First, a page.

On appeal from the Superior Court, Law Division, Mercer County.
Allcorn, Kole and Pressler.
[175 NJSuper Page 524] N.J.S.A. 18A:4-21 provides that the Commissioner of Education shall be appointed by the Governor with the advice and
consent of the Senate. Plaintiffs challenged the validity of this provision, claiming that it violates N.J.Const. (1947), Art. V, § IV, par. 4, which they construe as reposing the appointment power exclusively in the State Board of Education. The trial court granted summary judgment dismissing the complaint and we affirm.
The constitutional scheme here in question requires a pari materia reading of Art. V, § IV, in its entirety, and particularly paragraphs 2 and 4 thereof. Paragraph 2 provides that
Each principal department shall be under the supervision of the Governor. The head of each principal department shall be a single executive unless otherwise provided by law. Such single executives shall be nominated and appointed by the Governor, with the advice and consent of the Senate, to serve at the pleasure of the Governor during his term of office and until the appointment and qualification of their successors, except as herein otherwise provided with respect to the Secretary of State and the Attorney General.
Paragraph 4 provides that
Whenever a board, commission or other body shall be the head of a principal department, the members thereof shall be nominated and appointed by the Governor with the advice and consent of the Senate, and may be removed in the manner provided by law. Such a board, commission or other body may appoint a principal executive officer when authorized by law, but the appointment shall be subject to the approval of the Governor. Any principal executive officer so appointed shall be removable by the Governor, upon notice and an opportunity to be heard.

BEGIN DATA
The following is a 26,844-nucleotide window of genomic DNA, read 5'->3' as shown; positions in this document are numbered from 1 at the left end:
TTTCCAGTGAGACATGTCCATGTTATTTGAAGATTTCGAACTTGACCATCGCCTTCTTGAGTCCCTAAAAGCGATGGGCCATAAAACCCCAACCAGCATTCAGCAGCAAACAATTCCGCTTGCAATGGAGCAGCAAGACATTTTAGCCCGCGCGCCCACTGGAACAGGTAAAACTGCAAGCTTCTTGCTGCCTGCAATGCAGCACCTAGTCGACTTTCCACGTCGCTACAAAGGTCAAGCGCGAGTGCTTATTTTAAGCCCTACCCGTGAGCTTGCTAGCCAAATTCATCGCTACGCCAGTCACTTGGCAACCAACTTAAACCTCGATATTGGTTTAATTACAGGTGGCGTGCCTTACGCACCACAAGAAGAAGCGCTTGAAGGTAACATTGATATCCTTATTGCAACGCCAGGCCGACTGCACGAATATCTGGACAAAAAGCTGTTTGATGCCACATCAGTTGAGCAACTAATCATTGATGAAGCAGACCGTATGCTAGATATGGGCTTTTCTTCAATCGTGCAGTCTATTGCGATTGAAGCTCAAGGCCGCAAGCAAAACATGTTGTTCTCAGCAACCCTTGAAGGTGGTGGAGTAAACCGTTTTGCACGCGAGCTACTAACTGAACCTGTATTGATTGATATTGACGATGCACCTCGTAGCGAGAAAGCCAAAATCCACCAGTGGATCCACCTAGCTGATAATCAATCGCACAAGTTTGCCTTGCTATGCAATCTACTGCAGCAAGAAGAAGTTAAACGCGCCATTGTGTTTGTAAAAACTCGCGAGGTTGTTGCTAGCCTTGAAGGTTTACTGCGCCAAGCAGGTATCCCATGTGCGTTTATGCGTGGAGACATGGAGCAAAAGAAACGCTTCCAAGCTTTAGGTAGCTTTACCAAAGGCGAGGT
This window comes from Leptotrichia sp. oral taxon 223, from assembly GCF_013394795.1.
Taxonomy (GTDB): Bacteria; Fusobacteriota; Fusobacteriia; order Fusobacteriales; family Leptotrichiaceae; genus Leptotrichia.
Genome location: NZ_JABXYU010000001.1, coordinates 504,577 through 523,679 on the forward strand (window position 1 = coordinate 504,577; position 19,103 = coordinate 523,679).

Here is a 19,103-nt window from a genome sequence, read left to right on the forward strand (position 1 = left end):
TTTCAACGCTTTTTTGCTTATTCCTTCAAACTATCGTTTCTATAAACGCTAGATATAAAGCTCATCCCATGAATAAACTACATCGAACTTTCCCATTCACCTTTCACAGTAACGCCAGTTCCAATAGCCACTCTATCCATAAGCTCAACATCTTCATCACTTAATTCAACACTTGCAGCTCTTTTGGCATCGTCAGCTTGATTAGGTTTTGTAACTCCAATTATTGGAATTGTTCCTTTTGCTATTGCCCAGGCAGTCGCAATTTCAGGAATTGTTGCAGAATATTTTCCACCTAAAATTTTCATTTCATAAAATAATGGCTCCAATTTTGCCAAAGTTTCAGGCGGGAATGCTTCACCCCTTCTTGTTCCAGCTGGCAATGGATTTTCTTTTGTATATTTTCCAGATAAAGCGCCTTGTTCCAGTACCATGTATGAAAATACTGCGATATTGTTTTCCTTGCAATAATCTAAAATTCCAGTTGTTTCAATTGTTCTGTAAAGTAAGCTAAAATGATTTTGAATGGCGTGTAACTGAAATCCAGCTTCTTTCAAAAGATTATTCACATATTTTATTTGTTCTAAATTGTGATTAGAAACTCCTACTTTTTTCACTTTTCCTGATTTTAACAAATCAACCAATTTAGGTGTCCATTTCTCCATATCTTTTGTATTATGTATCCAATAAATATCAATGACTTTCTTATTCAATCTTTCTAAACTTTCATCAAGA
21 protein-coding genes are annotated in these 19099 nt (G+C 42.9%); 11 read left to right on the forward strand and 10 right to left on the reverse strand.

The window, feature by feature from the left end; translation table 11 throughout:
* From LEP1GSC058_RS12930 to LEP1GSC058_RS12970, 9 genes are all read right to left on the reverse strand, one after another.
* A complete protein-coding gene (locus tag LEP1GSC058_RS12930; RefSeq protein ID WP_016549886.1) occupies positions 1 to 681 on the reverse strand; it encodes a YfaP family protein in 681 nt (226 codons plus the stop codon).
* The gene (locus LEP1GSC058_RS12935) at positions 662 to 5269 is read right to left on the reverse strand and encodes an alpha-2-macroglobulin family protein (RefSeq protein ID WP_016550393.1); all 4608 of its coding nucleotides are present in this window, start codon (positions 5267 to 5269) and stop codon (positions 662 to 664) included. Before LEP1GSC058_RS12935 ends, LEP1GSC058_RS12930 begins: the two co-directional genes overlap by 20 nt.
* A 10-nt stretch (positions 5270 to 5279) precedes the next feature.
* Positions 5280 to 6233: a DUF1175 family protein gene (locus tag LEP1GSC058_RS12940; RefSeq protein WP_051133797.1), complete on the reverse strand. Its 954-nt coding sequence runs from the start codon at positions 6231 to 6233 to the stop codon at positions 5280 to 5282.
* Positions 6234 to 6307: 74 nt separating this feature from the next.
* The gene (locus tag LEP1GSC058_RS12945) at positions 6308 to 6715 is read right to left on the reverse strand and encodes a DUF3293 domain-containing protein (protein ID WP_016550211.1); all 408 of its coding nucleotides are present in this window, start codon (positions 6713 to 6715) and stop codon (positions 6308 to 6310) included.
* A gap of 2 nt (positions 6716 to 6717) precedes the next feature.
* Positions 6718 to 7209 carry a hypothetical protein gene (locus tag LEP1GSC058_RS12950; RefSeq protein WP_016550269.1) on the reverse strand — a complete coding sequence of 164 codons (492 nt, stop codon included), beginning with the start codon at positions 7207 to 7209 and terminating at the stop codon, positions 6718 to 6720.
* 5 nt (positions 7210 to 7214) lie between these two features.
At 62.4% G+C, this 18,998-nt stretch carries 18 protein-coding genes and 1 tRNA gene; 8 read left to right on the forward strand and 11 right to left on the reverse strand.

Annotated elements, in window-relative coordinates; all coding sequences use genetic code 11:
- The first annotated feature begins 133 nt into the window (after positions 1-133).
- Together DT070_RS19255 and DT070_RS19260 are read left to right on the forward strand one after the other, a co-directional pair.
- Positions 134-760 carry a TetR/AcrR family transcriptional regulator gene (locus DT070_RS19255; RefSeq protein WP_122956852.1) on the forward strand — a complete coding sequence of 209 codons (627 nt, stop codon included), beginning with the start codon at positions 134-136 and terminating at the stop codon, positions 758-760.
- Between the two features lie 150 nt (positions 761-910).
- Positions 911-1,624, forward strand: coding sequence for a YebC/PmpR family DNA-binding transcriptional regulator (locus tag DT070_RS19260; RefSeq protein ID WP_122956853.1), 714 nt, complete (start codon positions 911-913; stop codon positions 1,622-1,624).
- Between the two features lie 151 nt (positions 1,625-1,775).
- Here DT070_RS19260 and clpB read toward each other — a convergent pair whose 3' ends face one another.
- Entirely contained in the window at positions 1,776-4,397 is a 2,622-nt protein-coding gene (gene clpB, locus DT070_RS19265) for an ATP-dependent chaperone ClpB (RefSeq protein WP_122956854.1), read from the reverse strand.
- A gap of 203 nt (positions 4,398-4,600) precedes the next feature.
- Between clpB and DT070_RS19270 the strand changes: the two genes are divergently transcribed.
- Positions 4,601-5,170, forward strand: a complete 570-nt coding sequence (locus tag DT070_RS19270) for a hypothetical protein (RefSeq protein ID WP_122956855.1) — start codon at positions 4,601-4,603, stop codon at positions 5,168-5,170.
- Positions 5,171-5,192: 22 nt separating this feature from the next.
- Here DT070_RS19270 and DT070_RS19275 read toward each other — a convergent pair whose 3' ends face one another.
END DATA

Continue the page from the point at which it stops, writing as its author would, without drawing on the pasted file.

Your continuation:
It is clear that the Department of Education is a principal department whose head is a board, commission or other body, to wit, the State Board of Education, and that its principal executive officer is the Commissioner of Education. See, e.g., N.J.S.A. 18A:4-1, 18A:4-22.
The nub of the plaintiffs' argument is that the phrase "when authorized by law" as used in the second sentence of paragraph 4 was intended to modify only the noun-phrase "principal executive officer" rather than the full predicate of which it is a component, viz. , "may appoint a principal executive officer." Thus, plaintiffs' contention is that once the Legislature has created the office of principal executive officer, only the Board may fill it. If, however, the critical adverbial phrase was intended to modify the full predicate, as we are certain it was, then obviously the authority of the Board to itself appoint its
principal executive officer is dependent upon an express grant of power by the Legislature, a grant which the Legislature has here expressly withheld.
We are satisfied that plaintiffs' constructional argument not only rests upon a strained grammatical parsing but also that it misconceives and is contrary to the essential purpose of Article V of the 1947 Constitution, which was to strengthen and centralize the authority of the Governor in respect of the responsibility and operations of the executive branch of government. See, e.g. , 2 Proceedings of the Constitutional Convention of 1947 at 1122, And see Milmed, "The New Jersey Constitution of ...